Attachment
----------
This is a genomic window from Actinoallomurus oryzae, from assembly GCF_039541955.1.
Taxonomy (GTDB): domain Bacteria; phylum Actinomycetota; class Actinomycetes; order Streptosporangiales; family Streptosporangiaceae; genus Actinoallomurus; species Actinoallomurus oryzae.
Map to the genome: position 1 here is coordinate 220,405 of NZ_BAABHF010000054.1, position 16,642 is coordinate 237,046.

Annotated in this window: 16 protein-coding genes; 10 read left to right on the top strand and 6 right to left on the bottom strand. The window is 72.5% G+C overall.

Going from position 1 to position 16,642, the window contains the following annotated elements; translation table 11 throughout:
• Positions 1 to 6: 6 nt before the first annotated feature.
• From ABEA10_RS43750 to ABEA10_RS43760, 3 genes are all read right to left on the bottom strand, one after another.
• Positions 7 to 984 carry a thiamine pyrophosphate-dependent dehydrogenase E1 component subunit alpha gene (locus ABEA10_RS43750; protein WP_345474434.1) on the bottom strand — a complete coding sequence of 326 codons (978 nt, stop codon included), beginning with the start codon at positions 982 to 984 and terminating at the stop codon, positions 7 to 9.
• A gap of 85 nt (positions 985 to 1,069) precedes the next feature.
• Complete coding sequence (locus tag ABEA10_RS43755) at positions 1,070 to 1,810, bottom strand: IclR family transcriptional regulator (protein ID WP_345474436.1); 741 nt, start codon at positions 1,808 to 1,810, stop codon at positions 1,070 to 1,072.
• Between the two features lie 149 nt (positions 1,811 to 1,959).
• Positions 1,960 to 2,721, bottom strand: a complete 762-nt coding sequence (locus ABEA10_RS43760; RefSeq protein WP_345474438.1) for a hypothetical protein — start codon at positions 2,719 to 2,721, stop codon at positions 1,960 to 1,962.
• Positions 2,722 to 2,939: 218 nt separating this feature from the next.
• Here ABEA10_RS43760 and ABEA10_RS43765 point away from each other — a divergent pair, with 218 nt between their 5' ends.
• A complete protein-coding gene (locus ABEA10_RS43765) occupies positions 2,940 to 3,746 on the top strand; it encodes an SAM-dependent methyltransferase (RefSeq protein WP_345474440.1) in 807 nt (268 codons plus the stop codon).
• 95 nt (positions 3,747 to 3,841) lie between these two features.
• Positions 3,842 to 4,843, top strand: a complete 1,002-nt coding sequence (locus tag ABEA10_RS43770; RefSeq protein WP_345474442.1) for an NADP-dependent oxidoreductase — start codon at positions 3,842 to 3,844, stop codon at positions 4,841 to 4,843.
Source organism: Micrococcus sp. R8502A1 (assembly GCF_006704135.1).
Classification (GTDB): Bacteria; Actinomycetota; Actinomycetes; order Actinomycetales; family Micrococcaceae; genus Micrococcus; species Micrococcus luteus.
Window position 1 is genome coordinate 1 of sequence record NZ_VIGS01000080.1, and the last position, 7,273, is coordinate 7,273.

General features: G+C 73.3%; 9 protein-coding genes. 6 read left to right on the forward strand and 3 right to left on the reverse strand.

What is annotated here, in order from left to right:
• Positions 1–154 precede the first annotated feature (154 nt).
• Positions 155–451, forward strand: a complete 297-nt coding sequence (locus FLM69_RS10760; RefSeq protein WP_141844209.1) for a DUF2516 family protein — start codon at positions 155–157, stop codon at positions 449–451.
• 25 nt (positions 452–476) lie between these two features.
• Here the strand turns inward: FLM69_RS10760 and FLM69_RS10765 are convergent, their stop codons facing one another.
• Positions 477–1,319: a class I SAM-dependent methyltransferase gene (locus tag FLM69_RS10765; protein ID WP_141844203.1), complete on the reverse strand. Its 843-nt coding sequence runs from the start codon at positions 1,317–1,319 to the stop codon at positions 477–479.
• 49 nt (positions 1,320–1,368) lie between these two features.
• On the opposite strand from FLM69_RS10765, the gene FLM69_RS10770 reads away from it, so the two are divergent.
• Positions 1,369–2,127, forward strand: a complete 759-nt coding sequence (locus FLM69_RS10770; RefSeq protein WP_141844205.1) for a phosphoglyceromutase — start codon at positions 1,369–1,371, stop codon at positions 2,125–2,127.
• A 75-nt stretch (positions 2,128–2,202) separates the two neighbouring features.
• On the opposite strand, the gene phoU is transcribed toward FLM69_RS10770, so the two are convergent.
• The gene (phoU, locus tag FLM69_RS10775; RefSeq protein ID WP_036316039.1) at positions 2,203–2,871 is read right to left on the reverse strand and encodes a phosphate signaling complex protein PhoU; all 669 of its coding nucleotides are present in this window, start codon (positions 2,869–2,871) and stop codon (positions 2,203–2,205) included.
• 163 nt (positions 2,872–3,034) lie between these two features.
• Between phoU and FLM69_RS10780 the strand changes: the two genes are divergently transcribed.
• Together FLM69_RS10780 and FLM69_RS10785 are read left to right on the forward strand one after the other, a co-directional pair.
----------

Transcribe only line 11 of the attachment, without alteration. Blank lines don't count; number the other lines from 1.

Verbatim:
• Between the two features lie 149 nt (positions 1,811 to 1,959).